A Clear Line of Argument

What do we want our music students to be able to do when it comes to analysis?

A parent asked me what I meant by “Analysis and Appraisal” the other day and it got me thinking. A music student does need to be able to analyse a huge range of different genres and styles and they need to be able to establish a clear line of argument.

This applies to both GCSE & A-Level and I am sure it isn’t just limited to my exam board (Edexcel). When we play students music we need them to form thoughts in their mind about what the piece is, what it represents and why. They need to have a line of argument that they can then pin their thoughts to and use as a basis for an essay.

Let me try and put some flesh to this just in case I am not making my point clear.

Lets take Berlioz “Symphonie Fantastique”.

  • Composed in 1830
  • Early Romantic
  • Programmatic Music
  • Symphony with 5 movements & fairly long for the period.

The points above are all lines of argument aren’t they. If students take one of these and then justify it they suddenly become a true analytical musician.

Bernard Hermann “Psycho”

  • Composed in 1960
  • Film Score
  • String Ensemble
  • Avant Garde

These points are springboards for an essay or long answer.

It is when they do the opposite that we encounter problems. Now of course, a year 9 student might find it hard to justify what features of the piece make it likely to come from 1830, but a GCSE student who you are pushing towards A-Level might find this more accessible. And for an A-Level student it is essential that they are not just able to list features, but link them to a WHY!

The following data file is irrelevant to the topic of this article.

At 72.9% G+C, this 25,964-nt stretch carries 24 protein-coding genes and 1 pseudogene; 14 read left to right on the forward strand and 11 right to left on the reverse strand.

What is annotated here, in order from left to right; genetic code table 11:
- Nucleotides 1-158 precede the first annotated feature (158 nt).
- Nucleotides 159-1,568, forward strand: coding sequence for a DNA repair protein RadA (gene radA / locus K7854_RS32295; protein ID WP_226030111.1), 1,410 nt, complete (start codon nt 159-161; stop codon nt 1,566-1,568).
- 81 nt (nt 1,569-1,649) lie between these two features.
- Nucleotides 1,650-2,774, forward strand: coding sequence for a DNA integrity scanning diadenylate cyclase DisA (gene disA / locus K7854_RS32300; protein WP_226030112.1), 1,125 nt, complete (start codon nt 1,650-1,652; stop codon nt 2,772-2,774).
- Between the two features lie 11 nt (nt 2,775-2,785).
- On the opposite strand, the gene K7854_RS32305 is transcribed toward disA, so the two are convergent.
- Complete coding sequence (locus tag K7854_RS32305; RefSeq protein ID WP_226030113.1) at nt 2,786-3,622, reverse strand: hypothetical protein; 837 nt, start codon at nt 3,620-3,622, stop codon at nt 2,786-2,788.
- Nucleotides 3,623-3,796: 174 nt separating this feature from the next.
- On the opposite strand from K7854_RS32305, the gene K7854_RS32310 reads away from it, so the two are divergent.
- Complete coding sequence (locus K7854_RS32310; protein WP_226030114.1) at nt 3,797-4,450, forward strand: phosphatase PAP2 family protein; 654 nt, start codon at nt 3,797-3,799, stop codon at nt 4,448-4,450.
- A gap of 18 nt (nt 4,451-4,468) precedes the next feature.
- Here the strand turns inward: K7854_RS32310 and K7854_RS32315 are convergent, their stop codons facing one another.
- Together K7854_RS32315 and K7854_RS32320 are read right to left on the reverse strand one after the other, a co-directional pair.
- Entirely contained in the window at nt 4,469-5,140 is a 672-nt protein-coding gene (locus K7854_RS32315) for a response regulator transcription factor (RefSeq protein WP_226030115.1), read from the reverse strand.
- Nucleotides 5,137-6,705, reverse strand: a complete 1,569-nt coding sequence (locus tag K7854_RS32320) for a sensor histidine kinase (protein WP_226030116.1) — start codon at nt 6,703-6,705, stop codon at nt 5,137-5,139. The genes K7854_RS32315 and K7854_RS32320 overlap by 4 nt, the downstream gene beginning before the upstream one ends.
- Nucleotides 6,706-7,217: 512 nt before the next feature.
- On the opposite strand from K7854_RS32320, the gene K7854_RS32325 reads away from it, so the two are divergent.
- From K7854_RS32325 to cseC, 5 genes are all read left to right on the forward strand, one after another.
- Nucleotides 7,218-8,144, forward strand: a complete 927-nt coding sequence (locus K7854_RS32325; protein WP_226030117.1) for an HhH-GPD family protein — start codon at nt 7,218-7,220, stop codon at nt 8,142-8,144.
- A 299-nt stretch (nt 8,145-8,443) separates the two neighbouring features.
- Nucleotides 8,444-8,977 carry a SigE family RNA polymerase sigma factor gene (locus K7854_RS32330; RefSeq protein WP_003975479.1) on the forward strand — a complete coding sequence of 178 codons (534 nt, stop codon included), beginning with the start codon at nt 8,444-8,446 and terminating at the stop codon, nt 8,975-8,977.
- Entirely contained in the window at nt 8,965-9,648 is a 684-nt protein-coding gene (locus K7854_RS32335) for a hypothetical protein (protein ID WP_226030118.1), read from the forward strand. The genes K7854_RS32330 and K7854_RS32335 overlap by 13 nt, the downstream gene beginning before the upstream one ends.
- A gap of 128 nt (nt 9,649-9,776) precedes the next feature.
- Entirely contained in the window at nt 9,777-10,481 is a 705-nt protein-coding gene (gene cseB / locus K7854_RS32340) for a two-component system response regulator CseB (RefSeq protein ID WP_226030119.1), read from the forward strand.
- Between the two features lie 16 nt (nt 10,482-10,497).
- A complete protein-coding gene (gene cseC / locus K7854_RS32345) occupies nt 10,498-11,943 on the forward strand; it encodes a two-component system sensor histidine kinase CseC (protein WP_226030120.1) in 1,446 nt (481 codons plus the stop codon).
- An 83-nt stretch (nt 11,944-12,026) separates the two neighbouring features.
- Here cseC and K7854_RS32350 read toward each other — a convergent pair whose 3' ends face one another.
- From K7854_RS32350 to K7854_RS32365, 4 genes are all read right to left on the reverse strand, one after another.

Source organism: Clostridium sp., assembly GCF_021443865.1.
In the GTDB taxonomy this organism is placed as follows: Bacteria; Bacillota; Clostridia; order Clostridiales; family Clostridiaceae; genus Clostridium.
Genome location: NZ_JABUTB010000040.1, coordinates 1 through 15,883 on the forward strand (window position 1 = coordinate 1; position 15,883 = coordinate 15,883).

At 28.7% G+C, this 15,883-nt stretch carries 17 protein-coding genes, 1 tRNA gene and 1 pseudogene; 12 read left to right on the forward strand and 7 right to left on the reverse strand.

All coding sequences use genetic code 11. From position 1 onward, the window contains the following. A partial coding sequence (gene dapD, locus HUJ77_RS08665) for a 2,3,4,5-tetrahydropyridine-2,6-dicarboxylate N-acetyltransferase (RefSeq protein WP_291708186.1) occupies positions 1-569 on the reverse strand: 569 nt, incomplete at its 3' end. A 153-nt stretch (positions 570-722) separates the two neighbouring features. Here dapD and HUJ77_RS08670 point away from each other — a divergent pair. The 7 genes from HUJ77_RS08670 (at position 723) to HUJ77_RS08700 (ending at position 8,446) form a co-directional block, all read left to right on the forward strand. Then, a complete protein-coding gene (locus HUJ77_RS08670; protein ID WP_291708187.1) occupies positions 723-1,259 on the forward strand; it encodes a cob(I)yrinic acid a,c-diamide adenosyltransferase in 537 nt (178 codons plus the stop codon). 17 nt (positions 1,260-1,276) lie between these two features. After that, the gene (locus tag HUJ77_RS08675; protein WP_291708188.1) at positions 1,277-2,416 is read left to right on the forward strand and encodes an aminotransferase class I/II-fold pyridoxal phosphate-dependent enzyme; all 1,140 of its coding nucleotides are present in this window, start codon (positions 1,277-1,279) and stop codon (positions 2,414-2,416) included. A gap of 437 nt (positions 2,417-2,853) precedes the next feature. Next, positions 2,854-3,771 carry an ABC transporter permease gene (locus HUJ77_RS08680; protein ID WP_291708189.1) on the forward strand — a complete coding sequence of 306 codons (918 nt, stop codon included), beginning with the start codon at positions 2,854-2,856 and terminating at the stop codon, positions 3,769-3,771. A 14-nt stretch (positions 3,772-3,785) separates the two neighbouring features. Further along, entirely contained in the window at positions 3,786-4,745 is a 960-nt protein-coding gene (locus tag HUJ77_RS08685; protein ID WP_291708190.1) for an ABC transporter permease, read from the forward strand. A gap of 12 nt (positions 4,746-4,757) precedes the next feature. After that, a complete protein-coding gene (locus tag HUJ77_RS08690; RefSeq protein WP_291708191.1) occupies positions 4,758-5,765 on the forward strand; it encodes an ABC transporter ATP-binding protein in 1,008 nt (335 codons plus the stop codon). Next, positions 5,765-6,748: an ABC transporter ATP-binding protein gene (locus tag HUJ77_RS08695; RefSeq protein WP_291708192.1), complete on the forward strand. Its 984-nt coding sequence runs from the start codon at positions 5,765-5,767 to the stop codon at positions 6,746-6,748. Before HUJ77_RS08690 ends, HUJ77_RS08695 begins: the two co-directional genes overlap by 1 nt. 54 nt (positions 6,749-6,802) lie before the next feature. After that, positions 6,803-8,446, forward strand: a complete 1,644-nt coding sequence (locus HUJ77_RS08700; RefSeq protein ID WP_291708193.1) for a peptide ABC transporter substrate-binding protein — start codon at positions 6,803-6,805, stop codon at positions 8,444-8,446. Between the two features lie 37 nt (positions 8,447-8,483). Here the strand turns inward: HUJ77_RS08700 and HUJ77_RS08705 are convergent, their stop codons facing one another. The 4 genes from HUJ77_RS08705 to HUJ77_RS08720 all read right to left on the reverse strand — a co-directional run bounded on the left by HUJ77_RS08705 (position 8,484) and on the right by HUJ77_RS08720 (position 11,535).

My A-Level students are focussing hard on creating a line of argument in their essays. I am getting them to not just list musical features but attach them to this line of argument. Take the Psycho reference above. When they write about Psycho they might comment on the instrumental approach. I don’t simply want them to list all the instrumental techniques but suggest how this is a more avant grade approach and very different to other film scores of the time. Their line of argument is that Bernard Hermann was doing something different – then they say how and why.

I think I mentioned in a previous blog that what we don’t want is for our students to just “catalogue events” that occur in a piece of music. This isn’t true and complete appraisal, it is merely a guide to the piece. But the danger is that we still need them to get the facts down. When arguing a point they need to use strong musical features and make sure that the main language they use is music.

So you might like to start giving your students the job of creating lines of arguments or justifying ones that you give them.

What we want to do is make our students aware that music has a style, or it comes from a certain period or genre. We then need them to be able to explain why and discuss what makes it a successful example of music from that period or genre.

If you are looking for a way in with Year 9 then maybe start with Film music and get them to start explaining why features are used in light of the theme of the film. For the Edexcel GCSE students need to be able to discuss the music from Star Wars and also the musical Wicked. We have a chance to really get them making strong musical points if we teach them to look at the reasons, story or motif behind a composition.

So lets get our students establish a clear line of argument in our class discussions and essays. They can then pin all of their musical points to this and come to an evaluative conclusion at the end. It is really helping my sixth from students and now when I start a new set work it is the first thing I talk about with them. What is this piece? What does it do that is different, or new and how is it a good example of music from that period of time. It is helpful to then google music from the exact year that the piece was composed so that you have other examples that are valuable wider listening examples.

Hopefully this approach will help your students! Make sure they stick to that line of argument throughout their work!

 

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